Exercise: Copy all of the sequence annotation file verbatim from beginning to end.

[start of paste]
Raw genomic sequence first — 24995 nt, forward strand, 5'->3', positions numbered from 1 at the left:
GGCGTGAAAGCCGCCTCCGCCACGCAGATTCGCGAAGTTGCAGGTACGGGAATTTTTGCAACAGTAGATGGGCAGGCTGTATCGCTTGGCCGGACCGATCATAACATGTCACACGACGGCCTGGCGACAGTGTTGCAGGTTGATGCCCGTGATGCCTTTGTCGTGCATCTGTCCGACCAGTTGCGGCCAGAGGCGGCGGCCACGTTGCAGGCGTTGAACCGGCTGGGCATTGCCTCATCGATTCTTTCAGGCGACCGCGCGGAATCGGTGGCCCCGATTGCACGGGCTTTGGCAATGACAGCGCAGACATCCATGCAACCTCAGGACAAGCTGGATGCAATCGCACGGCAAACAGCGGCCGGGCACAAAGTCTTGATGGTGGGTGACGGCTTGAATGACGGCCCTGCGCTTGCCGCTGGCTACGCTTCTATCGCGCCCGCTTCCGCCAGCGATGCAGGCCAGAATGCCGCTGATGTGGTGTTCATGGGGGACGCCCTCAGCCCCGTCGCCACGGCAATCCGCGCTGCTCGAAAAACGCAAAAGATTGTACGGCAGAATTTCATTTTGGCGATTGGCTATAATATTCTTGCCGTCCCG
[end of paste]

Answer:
Raw genomic sequence first — 24995 nt, forward strand, 5'->3', positions numbered from 1 at the left:
GGCGTGAAAGCCGCCTCCGCCACGCAGATTCGCGAAGTTGCAGGTACGGGAATTTTTGCAACAGTAGATGGGCAGGCTGTATCGCTTGGCCGGACCGATCATAACATGTCACACGACGGCCTGGCGACAGTGTTGCAGGTTGATGCCCGTGATGCCTTTGTCGTGCATCTGTCCGACCAGTTGCGGCCAGAGGCGGCGGCCACGTTGCAGGCGTTGAACCGGCTGGGCATTGCCTCATCGATTCTTTCAGGCGACCGCGCGGAATCGGTGGCCCCGATTGCACGGGCTTTGGCAATGACAGCGCAGACATCCATGCAACCTCAGGACAAGCTGGATGCAATCGCACGGCAAACAGCGGCCGGGCACAAAGTCTTGATGGTGGGTGACGGCTTGAATGACGGCCCTGCGCTTGCCGCTGGCTACGCTTCTATCGCGCCCGCTTCCGCCAGCGATGCAGGCCAGAATGCCGCTGATGTGGTGTTCATGGGGGACGCCCTCAGCCCCGTCGCCACGGCAATCCGCGCTGCTCGAAAAACGCAAAAGATTGTACGGCAGAATTTCATTTTGGCGATTGGCTATAATATTCTTGCCGTCCCG